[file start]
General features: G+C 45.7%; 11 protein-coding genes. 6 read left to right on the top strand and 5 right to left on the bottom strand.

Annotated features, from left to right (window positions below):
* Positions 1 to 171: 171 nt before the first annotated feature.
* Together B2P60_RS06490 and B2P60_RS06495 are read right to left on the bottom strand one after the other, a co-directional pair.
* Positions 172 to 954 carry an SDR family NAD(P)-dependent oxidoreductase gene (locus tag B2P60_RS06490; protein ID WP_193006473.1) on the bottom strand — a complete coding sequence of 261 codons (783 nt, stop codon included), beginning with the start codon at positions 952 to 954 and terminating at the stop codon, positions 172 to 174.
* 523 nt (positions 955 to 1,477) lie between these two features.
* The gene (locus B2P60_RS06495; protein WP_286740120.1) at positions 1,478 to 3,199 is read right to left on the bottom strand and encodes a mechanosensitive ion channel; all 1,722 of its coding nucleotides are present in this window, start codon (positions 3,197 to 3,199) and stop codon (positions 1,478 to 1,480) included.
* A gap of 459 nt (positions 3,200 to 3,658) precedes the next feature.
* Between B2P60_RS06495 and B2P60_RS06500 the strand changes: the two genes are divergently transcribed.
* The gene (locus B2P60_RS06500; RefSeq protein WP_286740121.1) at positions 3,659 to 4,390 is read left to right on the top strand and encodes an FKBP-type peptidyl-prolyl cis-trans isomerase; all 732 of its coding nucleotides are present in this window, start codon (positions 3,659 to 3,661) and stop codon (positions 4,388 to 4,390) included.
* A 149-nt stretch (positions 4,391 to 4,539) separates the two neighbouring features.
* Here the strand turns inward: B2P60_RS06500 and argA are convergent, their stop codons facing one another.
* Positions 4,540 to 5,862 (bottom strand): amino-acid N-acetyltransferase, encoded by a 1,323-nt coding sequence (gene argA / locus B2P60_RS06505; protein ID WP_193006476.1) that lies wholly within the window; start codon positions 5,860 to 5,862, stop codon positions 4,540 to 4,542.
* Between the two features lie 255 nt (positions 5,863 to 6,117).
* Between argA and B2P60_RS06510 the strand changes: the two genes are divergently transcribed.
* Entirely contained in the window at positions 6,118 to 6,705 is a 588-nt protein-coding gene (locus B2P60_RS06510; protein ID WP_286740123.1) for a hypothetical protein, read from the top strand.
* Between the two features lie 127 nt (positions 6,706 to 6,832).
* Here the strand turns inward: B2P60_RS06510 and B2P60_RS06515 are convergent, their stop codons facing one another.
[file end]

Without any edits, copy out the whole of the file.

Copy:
General features: G+C 45.7%; 11 protein-coding genes. 6 read left to right on the top strand and 5 right to left on the bottom strand.

Annotated features, from left to right (window positions below):
* Positions 1 to 171: 171 nt before the first annotated feature.
* Together B2P60_RS06490 and B2P60_RS06495 are read right to left on the bottom strand one after the other, a co-directional pair.
* Positions 172 to 954 carry an SDR family NAD(P)-dependent oxidoreductase gene (locus tag B2P60_RS06490; protein ID WP_193006473.1) on the bottom strand — a complete coding sequence of 261 codons (783 nt, stop codon included), beginning with the start codon at positions 952 to 954 and terminating at the stop codon, positions 172 to 174.
* 523 nt (positions 955 to 1,477) lie between these two features.
* The gene (locus B2P60_RS06495; protein WP_286740120.1) at positions 1,478 to 3,199 is read right to left on the bottom strand and encodes a mechanosensitive ion channel; all 1,722 of its coding nucleotides are present in this window, start codon (positions 3,197 to 3,199) and stop codon (positions 1,478 to 1,480) included.
* A gap of 459 nt (positions 3,200 to 3,658) precedes the next feature.
* Between B2P60_RS06495 and B2P60_RS06500 the strand changes: the two genes are divergently transcribed.
* The gene (locus B2P60_RS06500; RefSeq protein WP_286740121.1) at positions 3,659 to 4,390 is read left to right on the top strand and encodes an FKBP-type peptidyl-prolyl cis-trans isomerase; all 732 of its coding nucleotides are present in this window, start codon (positions 3,659 to 3,661) and stop codon (positions 4,388 to 4,390) included.
* A 149-nt stretch (positions 4,391 to 4,539) separates the two neighbouring features.
* Here the strand turns inward: B2P60_RS06500 and argA are convergent, their stop codons facing one another.
* Positions 4,540 to 5,862 (bottom strand): amino-acid N-acetyltransferase, encoded by a 1,323-nt coding sequence (gene argA / locus B2P60_RS06505; protein ID WP_193006476.1) that lies wholly within the window; start codon positions 5,860 to 5,862, stop codon positions 4,540 to 4,542.
* Between the two features lie 255 nt (positions 5,863 to 6,117).
* Between argA and B2P60_RS06510 the strand changes: the two genes are divergently transcribed.
* Entirely contained in the window at positions 6,118 to 6,705 is a 588-nt protein-coding gene (locus B2P60_RS06510; protein ID WP_286740123.1) for a hypothetical protein, read from the top strand.
* Between the two features lie 127 nt (positions 6,706 to 6,832).
* Here the strand turns inward: B2P60_RS06510 and B2P60_RS06515 are convergent, their stop codons facing one another.